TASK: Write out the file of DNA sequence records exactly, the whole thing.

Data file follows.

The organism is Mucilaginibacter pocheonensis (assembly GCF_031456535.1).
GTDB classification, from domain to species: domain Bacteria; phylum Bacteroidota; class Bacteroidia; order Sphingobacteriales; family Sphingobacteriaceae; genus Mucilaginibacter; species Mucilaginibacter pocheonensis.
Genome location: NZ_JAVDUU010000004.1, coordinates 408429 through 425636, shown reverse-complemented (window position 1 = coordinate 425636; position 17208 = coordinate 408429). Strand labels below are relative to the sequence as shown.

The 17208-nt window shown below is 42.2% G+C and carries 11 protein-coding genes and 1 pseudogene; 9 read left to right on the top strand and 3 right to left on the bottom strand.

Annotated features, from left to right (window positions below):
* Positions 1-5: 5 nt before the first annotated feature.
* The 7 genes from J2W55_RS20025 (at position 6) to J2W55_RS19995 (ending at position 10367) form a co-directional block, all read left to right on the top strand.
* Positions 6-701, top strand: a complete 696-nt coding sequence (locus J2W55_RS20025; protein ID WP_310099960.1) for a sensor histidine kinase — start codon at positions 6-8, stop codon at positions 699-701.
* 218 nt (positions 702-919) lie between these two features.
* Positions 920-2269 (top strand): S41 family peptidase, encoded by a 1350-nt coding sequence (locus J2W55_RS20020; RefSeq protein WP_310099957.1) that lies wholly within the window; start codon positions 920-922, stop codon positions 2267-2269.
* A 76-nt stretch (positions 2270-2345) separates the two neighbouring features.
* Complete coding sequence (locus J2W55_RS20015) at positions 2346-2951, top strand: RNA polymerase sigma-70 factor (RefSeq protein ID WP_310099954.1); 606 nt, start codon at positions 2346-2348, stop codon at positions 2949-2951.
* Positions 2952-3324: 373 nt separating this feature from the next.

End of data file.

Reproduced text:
The organism is Mucilaginibacter pocheonensis (assembly GCF_031456535.1).
GTDB classification, from domain to species: domain Bacteria; phylum Bacteroidota; class Bacteroidia; order Sphingobacteriales; family Sphingobacteriaceae; genus Mucilaginibacter; species Mucilaginibacter pocheonensis.
Genome location: NZ_JAVDUU010000004.1, coordinates 408429 through 425636, shown reverse-complemented (window position 1 = coordinate 425636; position 17208 = coordinate 408429). Strand labels below are relative to the sequence as shown.

The 17208-nt window shown below is 42.2% G+C and carries 11 protein-coding genes and 1 pseudogene; 9 read left to right on the top strand and 3 right to left on the bottom strand.

Annotated features, from left to right (window positions below):
* Positions 1-5: 5 nt before the first annotated feature.
* The 7 genes from J2W55_RS20025 (at position 6) to J2W55_RS19995 (ending at position 10367) form a co-directional block, all read left to right on the top strand.
* Positions 6-701, top strand: a complete 696-nt coding sequence (locus J2W55_RS20025; protein ID WP_310099960.1) for a sensor histidine kinase — start codon at positions 6-8, stop codon at positions 699-701.
* 218 nt (positions 702-919) lie between these two features.
* Positions 920-2269 (top strand): S41 family peptidase, encoded by a 1350-nt coding sequence (locus J2W55_RS20020; RefSeq protein WP_310099957.1) that lies wholly within the window; start codon positions 920-922, stop codon positions 2267-2269.
* A 76-nt stretch (positions 2270-2345) separates the two neighbouring features.
* Complete coding sequence (locus J2W55_RS20015) at positions 2346-2951, top strand: RNA polymerase sigma-70 factor (RefSeq protein ID WP_310099954.1); 606 nt, start codon at positions 2346-2348, stop codon at positions 2949-2951.
* Positions 2952-3324: 373 nt separating this feature from the next.